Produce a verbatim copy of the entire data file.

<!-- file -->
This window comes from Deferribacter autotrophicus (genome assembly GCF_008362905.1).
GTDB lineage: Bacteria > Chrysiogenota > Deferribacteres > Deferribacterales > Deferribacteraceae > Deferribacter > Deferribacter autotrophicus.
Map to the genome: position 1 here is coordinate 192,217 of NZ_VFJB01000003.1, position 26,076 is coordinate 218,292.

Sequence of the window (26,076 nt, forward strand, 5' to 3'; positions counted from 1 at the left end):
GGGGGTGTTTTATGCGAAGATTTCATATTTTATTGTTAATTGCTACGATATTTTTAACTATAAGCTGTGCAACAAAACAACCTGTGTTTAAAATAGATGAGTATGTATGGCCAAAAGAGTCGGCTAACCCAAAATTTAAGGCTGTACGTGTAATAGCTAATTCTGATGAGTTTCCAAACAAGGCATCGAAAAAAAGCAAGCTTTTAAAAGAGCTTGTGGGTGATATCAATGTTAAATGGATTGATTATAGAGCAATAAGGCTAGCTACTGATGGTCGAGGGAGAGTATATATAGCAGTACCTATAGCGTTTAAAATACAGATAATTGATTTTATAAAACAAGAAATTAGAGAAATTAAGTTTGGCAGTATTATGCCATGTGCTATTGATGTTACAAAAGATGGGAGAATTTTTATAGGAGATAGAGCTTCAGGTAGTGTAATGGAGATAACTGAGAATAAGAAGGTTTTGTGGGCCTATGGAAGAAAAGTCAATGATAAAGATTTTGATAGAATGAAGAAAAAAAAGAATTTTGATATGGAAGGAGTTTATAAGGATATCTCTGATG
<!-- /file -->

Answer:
This window comes from Deferribacter autotrophicus (genome assembly GCF_008362905.1).
GTDB lineage: Bacteria > Chrysiogenota > Deferribacteres > Deferribacterales > Deferribacteraceae > Deferribacter > Deferribacter autotrophicus.
Map to the genome: position 1 here is coordinate 192,217 of NZ_VFJB01000003.1, position 26,076 is coordinate 218,292.

Sequence of the window (26,076 nt, forward strand, 5' to 3'; positions counted from 1 at the left end):
GGGGGTGTTTTATGCGAAGATTTCATATTTTATTGTTAATTGCTACGATATTTTTAACTATAAGCTGTGCAACAAAACAACCTGTGTTTAAAATAGATGAGTATGTATGGCCAAAAGAGTCGGCTAACCCAAAATTTAAGGCTGTACGTGTAATAGCTAATTCTGATGAGTTTCCAAACAAGGCATCGAAAAAAAGCAAGCTTTTAAAAGAGCTTGTGGGTGATATCAATGTTAAATGGATTGATTATAGAGCAATAAGGCTAGCTACTGATGGTCGAGGGAGAGTATATATAGCAGTACCTATAGCGTTTAAAATACAGATAATTGATTTTATAAAACAAGAAATTAGAGAAATTAAGTTTGGCAGTATTATGCCATGTGCTATTGATGTTACAAAAGATGGGAGAATTTTTATAGGAGATAGAGCTTCAGGTAGTGTAATGGAGATAACTGAGAATAAGAAGGTTTTGTGGGCCTATGGAAGAAAAGTCAATGATAAAGATTTTGATAGAATGAAGAAAAAAAAGAATTTTGATATGGAAGGAGTTTATAAGGATATCTCTGATG